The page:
The new manager will have to deal with a long-overdue airport master plan that has brought pressure from the Federal Aviation Administration and airport businesses; a contentious growth management plan that has limited building height and density and brought criticism from the planning commission; tight budgets; and low employee morale.
The search firm, Slavin Management, pointed out some of those issues in its packet to the candidates, just as it pointed out some of the challenges the final candidates faced in previous jobs. Three of the four candidates were either fired or pressured to resign from their last job, according to Slavin's report.....
Hoover, who is city manager of Royal Oak, Mich., was asked to resign from his previous job as a manager of Worcester, Mass.
- Work on a single real estate tax for both commercial and residential
- Create economic zones in the City of Worcester that waive all permitting fees, sewer hook-ups, etc and lock in assessed values for ten years. This is what was done in Philadelphia and was done with the Hanover Theatre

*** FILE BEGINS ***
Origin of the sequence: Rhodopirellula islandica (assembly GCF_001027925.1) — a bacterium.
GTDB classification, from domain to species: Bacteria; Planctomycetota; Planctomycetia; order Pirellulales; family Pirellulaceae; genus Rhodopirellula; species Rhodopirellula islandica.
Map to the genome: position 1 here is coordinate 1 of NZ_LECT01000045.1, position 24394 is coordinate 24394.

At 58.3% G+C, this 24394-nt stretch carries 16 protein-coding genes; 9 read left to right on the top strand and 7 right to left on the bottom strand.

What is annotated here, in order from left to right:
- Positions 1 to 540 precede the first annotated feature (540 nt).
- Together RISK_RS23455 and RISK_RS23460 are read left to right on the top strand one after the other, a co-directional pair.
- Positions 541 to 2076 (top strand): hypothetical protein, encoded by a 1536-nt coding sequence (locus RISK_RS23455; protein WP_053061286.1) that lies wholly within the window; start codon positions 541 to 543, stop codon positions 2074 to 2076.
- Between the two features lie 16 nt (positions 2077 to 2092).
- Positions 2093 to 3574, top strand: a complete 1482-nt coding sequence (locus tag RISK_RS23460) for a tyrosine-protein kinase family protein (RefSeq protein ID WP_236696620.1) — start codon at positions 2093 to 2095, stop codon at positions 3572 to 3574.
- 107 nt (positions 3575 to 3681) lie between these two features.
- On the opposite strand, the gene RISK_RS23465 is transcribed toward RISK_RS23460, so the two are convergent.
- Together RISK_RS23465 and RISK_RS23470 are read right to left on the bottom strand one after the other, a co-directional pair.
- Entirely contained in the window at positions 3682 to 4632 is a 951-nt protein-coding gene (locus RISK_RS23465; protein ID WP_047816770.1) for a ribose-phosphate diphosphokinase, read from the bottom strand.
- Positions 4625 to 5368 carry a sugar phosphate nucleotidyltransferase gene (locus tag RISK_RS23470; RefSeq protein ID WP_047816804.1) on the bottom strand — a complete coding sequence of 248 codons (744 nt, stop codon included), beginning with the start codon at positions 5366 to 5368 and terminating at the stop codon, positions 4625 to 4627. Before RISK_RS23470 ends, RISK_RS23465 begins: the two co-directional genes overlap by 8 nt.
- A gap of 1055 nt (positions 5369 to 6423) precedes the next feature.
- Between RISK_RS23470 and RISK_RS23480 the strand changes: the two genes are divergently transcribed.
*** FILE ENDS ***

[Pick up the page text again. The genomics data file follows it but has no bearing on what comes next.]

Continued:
- Take action to dispose of city assets like the Green Hill Golf Course and Worcester Airport
- Stop all future high density low income housing projects
- Take steps to work on John Mahoney's idea to create Boston Latin type high school downtown whereby we utilzie the strenghts of all the area colleges
You may think number 3 is a stretch, but two years ago the Council voted to ban duplexes in zones designated either RS-7 or RS-10 why can't they do the same with low income housing projects. Keep in mind that we are already way above the 10% threshold as mandated by the Commonwealth.
Was going to list better train service, but I am not sure how much the City Council can really do.
Instead of the City Council focusing on snow removal sidewalk ordinances, street vendor ordinances, topless zoning or the whole pocket knife issue. Maybe the City Council should spend their time of issues like a flat property tax rate for both commercial and residential??
Not chance that will happen...
January 07, 2009